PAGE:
I have a box of old photographs my grandfather gave me before he died. They are family portraits and snapshots dating from about 1890 to 1920. We sat in his living room and wrote names on the ones he could identify. Dozens of other photographs bear family resemblances, but they remain nameless and can’t assume their positions on the family tree.
My own mind houses memories in the same way. Many of my memories bear a resemblance to my life and my relationships, and while minute details might be clear, the facts are hazy or forgotten, perhaps unrecoverable. A memory illustrated by vivid details and accompanied by still-present emotion began on Trimble Street, in front of the next door neighbor’s house. I was two, almost three.
Mrs. Becker babysat me for my parents that day; she let her girls watch me outside. The day felt sun-warmed, with a slight cooling breeze rustling through my play clothes. The oldest girl, Donna, and a teenage boy were the ringleaders of the group. She wasn’t yet in high school and didn’t have her later characteristic beehive hairdo.
Her younger sisters, Susie and Denise were with us. All the children ringed a brown horse standing in the street looking very out-of-place. From my perspective down near the sidewalk, the horse looked like a city square equestrian statue—massive, gigantic, forbidding. Perhaps the boy had ridden the horse to our street. Donna turned to me, kneeled down to my level, and said, “How would you like to go for a ride?”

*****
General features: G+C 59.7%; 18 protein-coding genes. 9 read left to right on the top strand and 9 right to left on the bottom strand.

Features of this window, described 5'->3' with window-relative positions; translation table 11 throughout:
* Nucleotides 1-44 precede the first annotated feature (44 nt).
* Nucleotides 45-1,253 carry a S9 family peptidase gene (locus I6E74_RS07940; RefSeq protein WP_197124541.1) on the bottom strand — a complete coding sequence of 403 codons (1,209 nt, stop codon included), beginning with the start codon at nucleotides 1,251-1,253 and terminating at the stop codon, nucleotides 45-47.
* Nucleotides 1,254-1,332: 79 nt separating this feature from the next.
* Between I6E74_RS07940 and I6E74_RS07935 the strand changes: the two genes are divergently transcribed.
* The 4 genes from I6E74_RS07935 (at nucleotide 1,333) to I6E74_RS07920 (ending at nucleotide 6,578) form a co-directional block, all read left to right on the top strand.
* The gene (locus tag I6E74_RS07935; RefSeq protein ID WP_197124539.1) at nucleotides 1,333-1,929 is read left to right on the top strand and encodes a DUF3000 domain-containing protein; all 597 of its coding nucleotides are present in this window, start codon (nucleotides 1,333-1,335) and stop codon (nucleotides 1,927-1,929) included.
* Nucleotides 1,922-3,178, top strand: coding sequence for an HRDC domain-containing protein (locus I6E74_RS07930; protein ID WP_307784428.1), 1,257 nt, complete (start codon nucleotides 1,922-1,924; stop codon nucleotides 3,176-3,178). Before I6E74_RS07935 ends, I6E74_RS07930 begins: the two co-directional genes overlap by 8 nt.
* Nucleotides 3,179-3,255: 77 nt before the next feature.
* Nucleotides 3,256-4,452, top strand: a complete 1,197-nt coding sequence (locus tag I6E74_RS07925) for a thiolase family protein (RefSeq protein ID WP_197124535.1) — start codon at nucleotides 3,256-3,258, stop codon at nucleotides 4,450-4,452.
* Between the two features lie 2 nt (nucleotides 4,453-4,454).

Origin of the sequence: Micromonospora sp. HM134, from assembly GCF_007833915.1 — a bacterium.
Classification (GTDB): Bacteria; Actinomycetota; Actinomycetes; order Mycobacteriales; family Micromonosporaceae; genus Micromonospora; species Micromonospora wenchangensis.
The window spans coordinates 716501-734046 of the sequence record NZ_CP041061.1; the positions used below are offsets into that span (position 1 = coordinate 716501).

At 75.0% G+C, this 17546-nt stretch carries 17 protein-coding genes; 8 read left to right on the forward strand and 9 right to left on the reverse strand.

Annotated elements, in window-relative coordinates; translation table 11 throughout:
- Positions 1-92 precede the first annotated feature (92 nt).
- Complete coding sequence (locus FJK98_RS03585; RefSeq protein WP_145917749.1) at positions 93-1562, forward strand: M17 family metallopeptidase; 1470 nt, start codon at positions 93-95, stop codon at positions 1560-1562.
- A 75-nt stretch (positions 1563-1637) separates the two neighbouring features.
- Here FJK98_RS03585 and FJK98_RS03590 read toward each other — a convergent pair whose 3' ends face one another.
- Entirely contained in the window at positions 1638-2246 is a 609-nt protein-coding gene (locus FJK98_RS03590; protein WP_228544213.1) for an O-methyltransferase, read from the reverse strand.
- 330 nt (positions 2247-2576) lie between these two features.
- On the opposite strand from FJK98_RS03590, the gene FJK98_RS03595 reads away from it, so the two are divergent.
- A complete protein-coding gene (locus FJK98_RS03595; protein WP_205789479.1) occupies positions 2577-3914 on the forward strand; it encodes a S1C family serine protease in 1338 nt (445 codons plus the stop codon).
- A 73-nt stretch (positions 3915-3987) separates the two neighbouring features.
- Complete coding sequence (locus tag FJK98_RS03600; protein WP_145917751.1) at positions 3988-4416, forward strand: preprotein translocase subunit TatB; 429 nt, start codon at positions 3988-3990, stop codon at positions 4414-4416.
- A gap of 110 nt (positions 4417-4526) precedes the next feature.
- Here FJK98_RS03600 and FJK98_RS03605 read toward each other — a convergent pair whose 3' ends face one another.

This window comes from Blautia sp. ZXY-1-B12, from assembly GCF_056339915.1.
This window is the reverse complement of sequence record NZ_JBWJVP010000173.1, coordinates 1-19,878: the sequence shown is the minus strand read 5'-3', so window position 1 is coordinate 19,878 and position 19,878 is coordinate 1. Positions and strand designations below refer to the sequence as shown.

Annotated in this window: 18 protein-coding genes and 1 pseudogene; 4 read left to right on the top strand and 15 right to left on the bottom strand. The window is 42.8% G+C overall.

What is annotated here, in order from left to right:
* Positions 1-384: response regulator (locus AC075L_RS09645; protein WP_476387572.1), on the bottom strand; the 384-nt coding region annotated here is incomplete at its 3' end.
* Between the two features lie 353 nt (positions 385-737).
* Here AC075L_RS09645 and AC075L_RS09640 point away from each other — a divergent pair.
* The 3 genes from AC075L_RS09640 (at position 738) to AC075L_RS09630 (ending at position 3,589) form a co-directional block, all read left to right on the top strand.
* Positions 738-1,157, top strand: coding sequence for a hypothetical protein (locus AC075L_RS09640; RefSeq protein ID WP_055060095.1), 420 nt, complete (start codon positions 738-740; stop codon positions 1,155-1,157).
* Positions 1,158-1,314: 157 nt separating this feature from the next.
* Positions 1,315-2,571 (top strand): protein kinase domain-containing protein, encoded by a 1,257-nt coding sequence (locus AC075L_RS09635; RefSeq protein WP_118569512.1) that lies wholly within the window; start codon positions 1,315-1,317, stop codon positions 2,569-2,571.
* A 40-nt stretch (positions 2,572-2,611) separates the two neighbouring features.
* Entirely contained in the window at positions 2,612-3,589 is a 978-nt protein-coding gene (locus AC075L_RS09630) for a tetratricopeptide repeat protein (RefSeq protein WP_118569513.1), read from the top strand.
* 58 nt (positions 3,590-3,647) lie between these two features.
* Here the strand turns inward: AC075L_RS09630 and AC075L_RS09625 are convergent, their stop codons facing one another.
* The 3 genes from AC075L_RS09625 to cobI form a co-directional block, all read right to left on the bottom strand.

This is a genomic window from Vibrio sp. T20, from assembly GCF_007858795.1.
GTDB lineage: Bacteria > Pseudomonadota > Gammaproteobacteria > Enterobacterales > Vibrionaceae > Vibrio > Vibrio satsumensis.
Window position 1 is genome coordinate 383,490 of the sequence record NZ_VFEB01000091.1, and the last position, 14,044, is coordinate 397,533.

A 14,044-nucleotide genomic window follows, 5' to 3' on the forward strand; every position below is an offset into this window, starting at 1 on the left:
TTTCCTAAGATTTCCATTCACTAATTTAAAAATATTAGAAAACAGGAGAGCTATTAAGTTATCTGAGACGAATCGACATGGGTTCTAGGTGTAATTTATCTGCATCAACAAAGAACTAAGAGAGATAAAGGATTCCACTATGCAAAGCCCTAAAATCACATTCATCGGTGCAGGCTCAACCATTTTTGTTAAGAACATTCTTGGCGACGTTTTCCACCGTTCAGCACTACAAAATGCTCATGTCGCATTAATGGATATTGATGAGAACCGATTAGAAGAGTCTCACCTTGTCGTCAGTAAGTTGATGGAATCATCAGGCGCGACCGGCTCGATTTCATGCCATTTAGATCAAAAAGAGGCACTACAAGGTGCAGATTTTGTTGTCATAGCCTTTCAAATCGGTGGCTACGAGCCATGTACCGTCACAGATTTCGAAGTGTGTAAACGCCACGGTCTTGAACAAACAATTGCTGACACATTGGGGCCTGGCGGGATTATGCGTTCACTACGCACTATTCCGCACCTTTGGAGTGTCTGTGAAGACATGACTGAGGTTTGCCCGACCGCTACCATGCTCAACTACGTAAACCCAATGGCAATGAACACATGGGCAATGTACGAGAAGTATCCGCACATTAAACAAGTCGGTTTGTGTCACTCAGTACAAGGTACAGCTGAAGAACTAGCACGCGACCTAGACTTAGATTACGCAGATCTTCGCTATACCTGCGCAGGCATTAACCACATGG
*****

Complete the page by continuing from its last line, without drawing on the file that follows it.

I shivered, though the sun shone down on my clover honey hair. “No,” I said.
“Oh, come on,” said Susie.
“No!” I backed away.
“Honey, there’s no need to be afraid,” Donna said. She scooped me up and plunked me down on the saddle positioned across the back of the horse. From this height I looked down at the tall teenagers, feeling dizzyingly and irrevocably beyond their reach.
“Put me down,” I said.
The teens giggled and chattered. Suddenly I heard a loud SMACK, and the horse bolted forward. I swayed backwards for a moment and then righted myself by grabbing hold of the saddle horn sitting in front of me. The horse trotted up Trimble Street. We left the teens behind, just the determined horse and me. The breeze flew through my flimsy hair. I held onto the horn with every muscle I could harness to the aid of my hands. Both my hands and feet tingled and turned numb. My thoughts condensed into one little pinhole: stop stop stop! I couldn’t tell the horse to stop because the pinhole only allowed that one thought; I was beyond the power of speech.
The horse trotted up to busy Gull Road, a main artery without sidewalks, where he turned right. I expected to fall off his back into the path of an uncaring automobile. I clung on. He carried me swiftly to Henson Street where he took another right, and then onto Junction and back to Trimble Street. My powerful hands, drained of blood, were my only compensation for the utter loss of control I felt.
When he trotted to the front of the Becker house, the horse stopped short. I rocked again and almost tumbled. The teens laughed, and Donna’s friend tried to lift me off the horse, but my hands would not unclamp from the saddle horn. I realized then I had been crying; my cheeks, soaked with tears, seem to burn as if the saltwater seared the tender skin.
I couldn’t speak, not even that night when I saw my parents. All these years later, the details vibrate within me, but I’m missing one fact: I can’t be certain if the horse existed or came to me in a dream.
The names have been changed to protect people who may or may not have participated in this act of baby abuse.
Are you sure of your memories? Do you have any like this one, where you aren’t sure if it really happened or if you dreamed it? How do you handle a hitch like that in writing creative nonfiction?